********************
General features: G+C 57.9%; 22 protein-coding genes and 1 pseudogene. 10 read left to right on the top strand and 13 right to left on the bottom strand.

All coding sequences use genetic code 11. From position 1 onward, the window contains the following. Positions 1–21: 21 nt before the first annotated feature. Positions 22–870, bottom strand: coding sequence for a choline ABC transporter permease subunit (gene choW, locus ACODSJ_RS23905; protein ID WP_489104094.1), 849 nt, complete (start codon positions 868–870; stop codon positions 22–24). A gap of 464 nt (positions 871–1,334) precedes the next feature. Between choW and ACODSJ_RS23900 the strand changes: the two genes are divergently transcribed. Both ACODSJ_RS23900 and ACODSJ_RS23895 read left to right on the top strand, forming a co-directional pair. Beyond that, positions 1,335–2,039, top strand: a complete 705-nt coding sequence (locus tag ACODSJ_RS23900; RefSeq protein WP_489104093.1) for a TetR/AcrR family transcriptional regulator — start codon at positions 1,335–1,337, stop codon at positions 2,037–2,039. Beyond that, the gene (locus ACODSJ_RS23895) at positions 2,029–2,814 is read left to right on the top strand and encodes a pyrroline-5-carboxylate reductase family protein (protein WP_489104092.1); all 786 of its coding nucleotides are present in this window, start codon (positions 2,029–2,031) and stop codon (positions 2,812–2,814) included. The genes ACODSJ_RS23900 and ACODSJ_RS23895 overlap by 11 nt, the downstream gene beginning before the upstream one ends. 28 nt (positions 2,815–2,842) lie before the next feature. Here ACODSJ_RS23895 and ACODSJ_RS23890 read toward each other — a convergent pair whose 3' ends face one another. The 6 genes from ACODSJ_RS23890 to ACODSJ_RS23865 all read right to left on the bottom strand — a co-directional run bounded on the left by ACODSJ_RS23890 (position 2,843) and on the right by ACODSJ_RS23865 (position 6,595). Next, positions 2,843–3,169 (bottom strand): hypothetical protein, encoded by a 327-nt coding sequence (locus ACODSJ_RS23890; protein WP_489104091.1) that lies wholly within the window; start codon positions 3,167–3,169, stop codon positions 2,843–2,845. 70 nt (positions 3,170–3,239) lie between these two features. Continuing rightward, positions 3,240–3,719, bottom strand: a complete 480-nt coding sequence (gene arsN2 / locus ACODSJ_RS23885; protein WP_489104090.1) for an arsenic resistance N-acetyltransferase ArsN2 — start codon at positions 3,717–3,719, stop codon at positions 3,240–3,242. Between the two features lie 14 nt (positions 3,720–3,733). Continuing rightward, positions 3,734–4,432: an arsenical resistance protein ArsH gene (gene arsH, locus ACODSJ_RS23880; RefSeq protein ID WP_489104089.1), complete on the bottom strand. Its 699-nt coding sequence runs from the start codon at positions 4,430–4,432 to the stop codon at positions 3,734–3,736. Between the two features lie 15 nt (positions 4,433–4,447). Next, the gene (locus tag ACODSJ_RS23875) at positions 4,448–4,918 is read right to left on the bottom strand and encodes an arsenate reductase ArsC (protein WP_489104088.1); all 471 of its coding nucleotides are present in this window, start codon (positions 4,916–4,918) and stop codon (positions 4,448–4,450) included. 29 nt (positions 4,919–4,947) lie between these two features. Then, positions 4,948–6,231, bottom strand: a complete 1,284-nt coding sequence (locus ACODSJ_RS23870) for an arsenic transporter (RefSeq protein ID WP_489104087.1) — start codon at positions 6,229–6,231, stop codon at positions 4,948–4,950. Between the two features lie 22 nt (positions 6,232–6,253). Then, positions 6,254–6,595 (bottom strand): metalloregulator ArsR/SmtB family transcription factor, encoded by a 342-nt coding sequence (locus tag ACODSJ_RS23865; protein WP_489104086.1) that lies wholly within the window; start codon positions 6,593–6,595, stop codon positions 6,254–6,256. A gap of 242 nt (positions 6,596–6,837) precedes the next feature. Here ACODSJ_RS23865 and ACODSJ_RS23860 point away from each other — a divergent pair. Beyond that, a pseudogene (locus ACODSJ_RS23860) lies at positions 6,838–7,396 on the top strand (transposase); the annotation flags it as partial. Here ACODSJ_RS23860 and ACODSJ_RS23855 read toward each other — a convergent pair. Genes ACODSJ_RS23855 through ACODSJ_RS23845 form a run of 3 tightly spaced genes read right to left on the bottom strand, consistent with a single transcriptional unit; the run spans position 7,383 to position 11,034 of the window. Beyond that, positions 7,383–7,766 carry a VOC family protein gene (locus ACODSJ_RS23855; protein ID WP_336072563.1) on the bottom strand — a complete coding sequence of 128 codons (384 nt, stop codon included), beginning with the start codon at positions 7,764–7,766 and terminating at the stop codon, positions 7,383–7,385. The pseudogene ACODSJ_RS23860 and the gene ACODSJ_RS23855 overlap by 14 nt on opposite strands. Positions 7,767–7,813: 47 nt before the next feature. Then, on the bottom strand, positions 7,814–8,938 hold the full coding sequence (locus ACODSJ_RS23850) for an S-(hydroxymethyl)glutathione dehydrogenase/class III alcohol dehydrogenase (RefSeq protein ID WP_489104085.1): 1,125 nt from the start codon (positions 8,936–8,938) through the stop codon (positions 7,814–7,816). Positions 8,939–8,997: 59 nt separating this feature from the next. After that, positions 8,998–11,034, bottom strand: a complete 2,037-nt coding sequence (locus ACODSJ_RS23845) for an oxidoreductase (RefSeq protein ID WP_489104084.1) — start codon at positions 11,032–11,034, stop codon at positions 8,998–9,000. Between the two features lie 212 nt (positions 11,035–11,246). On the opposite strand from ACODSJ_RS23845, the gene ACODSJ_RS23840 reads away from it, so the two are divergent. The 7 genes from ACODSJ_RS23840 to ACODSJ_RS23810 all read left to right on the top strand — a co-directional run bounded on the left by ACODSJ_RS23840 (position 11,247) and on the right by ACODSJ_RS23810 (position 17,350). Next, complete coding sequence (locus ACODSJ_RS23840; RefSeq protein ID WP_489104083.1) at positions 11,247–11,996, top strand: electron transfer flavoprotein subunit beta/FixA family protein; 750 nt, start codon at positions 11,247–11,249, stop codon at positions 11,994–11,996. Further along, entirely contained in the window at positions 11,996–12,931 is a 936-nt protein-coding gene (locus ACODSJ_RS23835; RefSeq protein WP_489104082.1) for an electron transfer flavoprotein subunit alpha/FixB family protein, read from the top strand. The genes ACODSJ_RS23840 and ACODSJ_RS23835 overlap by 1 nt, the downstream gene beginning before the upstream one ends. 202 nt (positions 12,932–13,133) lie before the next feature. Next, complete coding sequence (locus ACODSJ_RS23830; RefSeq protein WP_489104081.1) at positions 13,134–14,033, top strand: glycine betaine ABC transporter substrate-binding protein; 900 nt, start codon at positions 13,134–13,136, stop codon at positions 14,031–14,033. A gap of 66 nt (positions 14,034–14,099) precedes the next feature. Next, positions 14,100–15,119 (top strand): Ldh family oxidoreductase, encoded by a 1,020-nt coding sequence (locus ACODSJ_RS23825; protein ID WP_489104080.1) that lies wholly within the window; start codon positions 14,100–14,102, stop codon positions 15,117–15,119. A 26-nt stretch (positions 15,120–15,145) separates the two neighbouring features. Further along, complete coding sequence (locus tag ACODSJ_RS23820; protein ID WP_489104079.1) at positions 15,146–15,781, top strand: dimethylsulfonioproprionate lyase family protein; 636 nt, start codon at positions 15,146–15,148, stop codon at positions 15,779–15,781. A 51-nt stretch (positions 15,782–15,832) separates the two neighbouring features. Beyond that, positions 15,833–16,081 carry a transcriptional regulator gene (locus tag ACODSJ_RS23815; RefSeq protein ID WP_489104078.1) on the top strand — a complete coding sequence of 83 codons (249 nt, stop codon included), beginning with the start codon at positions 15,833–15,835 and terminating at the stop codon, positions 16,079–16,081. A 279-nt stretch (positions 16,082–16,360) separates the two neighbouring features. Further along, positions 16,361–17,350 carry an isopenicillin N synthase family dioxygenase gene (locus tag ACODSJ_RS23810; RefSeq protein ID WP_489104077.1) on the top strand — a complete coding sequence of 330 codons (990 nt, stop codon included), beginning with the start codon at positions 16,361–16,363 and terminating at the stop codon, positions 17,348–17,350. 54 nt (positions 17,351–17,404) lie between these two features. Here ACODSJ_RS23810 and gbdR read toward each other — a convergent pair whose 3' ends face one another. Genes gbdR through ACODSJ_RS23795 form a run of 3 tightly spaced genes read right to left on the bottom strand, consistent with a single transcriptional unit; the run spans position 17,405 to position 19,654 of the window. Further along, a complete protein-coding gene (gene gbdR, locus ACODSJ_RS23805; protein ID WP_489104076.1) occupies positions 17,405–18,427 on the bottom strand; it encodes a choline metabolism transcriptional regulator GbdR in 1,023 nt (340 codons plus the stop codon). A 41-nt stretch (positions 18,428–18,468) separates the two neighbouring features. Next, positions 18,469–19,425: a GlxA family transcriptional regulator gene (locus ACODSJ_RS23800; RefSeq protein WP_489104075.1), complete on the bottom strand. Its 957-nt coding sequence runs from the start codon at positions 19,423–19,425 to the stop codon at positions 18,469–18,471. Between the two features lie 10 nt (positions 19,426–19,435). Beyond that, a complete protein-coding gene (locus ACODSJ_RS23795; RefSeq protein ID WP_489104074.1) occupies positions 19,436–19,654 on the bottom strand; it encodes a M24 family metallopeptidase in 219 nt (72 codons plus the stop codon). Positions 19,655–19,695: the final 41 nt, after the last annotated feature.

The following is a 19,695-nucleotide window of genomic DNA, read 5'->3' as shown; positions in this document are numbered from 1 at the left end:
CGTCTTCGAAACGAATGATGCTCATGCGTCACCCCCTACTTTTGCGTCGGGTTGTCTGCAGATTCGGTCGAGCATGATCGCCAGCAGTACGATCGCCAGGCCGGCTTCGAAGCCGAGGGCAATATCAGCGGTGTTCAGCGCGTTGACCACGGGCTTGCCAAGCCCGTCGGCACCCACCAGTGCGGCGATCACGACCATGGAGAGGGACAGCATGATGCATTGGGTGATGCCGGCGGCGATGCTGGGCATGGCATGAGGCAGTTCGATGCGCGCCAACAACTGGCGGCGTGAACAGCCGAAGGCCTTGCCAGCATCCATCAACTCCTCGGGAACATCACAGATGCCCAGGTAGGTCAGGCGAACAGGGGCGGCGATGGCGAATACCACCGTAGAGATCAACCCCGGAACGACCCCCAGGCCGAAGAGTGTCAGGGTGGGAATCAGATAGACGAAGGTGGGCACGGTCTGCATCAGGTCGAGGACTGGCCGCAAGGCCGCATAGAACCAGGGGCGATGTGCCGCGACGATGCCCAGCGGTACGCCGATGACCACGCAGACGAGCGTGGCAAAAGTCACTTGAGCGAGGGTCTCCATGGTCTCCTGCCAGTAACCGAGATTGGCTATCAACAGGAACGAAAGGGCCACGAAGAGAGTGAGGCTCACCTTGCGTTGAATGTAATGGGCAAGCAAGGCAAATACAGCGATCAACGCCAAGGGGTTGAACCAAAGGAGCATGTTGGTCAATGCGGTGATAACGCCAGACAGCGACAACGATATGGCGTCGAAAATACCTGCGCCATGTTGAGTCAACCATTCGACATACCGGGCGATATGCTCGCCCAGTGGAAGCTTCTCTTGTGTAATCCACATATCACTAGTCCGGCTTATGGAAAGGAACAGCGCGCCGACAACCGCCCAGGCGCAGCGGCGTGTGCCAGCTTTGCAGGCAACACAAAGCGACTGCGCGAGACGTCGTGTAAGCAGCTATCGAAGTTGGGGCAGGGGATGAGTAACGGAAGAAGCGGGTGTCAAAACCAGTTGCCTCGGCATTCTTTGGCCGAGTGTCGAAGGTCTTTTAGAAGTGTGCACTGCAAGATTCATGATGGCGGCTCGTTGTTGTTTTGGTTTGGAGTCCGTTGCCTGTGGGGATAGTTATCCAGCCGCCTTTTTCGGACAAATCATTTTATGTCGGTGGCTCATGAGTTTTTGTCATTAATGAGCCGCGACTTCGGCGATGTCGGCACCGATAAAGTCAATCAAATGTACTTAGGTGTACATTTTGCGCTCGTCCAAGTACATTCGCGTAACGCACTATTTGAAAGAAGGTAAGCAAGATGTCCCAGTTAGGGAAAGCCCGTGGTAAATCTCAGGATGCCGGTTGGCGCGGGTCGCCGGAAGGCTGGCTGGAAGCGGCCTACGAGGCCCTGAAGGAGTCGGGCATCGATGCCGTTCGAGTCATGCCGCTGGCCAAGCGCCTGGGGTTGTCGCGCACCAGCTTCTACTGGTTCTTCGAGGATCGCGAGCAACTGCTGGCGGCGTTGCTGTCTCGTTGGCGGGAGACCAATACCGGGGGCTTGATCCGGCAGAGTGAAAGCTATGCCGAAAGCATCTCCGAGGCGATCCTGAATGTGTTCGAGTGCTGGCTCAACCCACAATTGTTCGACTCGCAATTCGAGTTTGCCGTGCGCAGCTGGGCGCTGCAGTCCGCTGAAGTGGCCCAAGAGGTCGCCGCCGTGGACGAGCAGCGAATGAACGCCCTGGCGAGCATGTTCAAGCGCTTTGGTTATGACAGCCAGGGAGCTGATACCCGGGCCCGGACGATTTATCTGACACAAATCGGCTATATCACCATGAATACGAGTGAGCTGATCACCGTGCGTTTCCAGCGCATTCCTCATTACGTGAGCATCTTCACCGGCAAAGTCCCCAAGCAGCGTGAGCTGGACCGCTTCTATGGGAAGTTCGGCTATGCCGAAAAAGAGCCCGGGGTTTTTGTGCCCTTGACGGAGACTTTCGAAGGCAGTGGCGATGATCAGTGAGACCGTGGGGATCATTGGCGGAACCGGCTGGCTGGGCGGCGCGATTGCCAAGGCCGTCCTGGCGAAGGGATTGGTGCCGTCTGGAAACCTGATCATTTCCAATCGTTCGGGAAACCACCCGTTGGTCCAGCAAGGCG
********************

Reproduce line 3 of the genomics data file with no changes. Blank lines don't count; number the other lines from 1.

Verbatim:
The following is a 19,695-nucleotide window of genomic DNA, read 5'->3' as shown; positions in this document are numbered from 1 at the left end: